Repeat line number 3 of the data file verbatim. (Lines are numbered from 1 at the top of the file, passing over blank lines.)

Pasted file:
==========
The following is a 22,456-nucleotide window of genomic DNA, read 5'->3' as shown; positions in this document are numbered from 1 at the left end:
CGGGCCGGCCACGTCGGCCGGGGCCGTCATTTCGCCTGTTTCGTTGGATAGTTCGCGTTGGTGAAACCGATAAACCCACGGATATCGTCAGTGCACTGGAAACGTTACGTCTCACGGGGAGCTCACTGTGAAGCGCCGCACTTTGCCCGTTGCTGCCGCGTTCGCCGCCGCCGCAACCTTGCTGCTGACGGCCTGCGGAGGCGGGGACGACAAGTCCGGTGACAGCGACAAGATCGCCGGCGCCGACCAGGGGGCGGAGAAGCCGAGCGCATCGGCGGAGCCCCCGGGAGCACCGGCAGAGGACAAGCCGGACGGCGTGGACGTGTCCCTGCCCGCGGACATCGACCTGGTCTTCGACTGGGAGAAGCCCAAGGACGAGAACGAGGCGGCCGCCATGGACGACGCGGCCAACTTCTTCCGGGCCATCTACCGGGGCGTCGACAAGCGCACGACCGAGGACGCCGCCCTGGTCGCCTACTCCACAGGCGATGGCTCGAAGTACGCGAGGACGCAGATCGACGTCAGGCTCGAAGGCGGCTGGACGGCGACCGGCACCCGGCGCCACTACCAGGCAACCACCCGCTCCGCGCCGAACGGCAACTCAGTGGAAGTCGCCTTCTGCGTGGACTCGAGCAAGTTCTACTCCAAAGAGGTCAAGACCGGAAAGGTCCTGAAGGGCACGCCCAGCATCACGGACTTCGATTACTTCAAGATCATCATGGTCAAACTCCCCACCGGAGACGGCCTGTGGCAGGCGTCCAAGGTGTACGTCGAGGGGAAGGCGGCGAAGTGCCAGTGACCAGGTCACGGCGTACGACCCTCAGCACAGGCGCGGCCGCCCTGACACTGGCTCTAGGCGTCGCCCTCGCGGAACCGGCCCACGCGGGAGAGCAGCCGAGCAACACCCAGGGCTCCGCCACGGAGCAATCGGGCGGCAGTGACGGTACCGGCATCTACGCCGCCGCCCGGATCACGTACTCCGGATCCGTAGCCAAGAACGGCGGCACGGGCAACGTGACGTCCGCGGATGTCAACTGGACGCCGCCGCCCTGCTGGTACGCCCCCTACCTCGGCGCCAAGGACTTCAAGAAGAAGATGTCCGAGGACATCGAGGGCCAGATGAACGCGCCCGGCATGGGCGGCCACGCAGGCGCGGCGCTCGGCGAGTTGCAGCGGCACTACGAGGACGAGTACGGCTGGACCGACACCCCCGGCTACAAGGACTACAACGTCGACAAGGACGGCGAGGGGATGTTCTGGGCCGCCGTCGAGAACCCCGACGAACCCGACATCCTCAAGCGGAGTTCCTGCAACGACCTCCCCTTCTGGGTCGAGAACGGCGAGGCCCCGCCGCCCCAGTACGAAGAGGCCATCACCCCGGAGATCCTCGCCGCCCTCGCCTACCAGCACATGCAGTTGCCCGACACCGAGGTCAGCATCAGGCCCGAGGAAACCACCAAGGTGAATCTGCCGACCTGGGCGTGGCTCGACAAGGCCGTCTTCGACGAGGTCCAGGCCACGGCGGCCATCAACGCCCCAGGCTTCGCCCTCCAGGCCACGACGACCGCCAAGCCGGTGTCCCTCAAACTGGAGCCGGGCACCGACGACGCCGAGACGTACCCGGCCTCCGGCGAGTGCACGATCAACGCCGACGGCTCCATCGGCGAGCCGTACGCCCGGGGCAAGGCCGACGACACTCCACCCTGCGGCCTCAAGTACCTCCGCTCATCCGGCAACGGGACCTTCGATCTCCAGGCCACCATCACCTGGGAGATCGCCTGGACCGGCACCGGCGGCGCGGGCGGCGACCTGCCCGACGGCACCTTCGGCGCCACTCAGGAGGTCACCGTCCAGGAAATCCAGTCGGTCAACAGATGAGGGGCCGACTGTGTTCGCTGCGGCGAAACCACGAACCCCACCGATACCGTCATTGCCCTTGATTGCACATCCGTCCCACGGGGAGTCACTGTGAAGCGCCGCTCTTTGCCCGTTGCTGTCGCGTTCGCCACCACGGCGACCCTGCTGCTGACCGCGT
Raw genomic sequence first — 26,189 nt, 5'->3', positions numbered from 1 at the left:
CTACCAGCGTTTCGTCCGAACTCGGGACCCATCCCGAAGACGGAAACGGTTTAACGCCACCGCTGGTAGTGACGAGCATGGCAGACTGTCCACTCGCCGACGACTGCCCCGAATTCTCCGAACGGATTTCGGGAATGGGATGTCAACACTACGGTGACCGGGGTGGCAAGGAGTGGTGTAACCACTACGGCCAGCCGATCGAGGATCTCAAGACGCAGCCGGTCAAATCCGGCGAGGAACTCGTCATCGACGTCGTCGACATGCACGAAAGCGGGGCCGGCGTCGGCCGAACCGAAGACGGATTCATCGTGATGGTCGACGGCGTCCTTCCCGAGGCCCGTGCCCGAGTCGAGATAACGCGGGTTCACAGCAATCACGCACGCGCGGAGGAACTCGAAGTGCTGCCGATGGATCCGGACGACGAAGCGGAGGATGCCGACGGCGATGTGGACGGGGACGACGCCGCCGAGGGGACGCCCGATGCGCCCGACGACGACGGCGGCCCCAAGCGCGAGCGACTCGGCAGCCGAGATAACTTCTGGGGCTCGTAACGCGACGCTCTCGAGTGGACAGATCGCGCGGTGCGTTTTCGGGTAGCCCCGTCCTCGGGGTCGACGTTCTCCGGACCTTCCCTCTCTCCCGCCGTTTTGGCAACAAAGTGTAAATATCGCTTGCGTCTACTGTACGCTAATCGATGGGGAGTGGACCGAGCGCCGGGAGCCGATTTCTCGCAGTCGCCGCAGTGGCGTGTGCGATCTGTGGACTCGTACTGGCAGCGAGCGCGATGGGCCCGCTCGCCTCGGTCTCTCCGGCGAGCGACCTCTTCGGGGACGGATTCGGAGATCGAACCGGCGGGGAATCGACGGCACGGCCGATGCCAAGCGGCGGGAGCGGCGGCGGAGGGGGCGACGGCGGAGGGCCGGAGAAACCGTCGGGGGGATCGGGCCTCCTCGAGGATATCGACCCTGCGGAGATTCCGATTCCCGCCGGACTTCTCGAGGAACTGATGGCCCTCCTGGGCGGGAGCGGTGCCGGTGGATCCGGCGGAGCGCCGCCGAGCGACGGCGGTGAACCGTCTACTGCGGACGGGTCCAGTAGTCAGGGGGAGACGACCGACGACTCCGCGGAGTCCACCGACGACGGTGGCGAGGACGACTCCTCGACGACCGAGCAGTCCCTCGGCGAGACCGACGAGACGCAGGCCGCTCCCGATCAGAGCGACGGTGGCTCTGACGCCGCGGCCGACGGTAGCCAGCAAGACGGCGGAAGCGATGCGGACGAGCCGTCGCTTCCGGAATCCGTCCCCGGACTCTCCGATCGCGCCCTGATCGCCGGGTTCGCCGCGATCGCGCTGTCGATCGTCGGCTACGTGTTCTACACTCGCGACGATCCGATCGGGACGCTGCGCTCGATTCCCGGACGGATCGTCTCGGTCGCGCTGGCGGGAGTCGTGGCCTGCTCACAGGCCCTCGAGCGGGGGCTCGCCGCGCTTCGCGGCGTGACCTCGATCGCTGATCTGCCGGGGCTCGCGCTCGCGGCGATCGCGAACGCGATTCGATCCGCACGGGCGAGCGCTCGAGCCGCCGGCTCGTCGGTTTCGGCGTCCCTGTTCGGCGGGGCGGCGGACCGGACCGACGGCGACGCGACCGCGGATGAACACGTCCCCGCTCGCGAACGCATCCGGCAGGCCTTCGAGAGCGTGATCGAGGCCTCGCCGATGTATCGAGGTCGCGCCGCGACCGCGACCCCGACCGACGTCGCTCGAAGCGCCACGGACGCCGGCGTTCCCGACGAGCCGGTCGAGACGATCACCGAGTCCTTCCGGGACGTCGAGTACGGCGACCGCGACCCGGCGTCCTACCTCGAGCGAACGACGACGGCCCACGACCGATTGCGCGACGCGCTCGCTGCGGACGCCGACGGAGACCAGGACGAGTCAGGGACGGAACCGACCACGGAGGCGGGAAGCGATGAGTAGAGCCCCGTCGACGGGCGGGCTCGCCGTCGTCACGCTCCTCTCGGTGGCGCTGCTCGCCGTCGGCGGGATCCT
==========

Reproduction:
Raw genomic sequence first — 26,189 nt, 5'->3', positions numbered from 1 at the left: